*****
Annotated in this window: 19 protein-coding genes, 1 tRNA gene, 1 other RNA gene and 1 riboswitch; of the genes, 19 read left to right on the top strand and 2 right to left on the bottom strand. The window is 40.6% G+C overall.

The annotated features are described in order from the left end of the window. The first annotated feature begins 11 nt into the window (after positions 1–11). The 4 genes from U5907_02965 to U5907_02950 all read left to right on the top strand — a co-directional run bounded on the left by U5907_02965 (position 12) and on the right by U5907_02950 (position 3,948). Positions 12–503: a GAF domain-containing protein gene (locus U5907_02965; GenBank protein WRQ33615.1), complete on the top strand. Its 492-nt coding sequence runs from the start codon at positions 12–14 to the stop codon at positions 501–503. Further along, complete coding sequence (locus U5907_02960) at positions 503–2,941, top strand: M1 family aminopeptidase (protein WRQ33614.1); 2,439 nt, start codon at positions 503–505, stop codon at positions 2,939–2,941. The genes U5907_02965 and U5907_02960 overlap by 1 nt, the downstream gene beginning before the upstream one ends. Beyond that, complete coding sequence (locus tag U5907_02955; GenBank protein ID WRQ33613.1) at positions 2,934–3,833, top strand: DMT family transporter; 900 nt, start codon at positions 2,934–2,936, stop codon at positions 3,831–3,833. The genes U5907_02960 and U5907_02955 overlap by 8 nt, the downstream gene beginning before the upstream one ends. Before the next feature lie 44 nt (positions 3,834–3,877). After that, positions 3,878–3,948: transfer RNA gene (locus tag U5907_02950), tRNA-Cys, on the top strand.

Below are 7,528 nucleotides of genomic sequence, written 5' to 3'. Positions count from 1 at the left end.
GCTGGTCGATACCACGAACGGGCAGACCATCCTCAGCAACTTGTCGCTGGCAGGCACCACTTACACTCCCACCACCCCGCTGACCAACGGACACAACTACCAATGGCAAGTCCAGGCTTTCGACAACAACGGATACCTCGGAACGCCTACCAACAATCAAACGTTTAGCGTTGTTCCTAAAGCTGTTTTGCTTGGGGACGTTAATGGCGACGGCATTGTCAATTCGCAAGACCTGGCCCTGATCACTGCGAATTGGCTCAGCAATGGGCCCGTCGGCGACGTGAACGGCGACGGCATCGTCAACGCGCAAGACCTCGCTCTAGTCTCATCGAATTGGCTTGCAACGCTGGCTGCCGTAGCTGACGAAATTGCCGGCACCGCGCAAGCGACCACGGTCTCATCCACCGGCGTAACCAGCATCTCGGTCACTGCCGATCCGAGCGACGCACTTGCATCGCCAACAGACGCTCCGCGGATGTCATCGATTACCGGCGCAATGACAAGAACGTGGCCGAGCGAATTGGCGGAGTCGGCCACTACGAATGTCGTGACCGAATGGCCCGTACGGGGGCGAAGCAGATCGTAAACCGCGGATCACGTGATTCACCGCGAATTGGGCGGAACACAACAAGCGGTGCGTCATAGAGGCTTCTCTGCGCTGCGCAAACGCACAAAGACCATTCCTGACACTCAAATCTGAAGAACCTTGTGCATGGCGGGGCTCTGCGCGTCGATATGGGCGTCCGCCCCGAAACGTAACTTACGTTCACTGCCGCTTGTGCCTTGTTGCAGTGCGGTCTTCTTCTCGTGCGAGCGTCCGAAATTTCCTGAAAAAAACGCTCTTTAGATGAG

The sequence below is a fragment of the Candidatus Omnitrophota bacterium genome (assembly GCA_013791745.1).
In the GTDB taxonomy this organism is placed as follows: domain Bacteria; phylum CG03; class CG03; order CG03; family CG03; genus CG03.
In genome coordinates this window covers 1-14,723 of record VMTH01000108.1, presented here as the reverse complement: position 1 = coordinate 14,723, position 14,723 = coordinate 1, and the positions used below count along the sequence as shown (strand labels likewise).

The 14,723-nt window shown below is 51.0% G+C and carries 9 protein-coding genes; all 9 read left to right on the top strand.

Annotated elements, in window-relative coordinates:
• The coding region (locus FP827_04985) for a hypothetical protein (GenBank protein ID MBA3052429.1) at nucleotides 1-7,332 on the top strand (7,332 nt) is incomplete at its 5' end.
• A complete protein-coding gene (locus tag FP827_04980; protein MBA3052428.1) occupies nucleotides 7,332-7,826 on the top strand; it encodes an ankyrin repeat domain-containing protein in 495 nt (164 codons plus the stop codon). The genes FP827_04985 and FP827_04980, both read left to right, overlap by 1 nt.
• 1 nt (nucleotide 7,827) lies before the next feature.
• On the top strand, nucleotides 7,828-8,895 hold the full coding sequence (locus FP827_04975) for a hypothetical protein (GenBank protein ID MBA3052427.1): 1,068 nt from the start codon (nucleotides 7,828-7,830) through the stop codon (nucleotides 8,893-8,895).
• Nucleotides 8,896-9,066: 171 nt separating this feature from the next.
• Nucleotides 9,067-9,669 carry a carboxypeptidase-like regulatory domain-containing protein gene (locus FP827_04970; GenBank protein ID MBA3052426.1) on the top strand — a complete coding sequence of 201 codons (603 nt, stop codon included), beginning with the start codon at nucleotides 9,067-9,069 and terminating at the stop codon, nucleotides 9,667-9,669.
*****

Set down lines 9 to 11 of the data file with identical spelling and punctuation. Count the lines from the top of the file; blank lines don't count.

Annotated elements, in window-relative coordinates:
• The coding region (locus FP827_04985) for a hypothetical protein (GenBank protein ID MBA3052429.1) at nucleotides 1-7,332 on the top strand (7,332 nt) is incomplete at its 5' end.
• A complete protein-coding gene (locus tag FP827_04980; protein MBA3052428.1) occupies nucleotides 7,332-7,826 on the top strand; it encodes an ankyrin repeat domain-containing protein in 495 nt (164 codons plus the stop codon). The genes FP827_04985 and FP827_04980, both read left to right, overlap by 1 nt.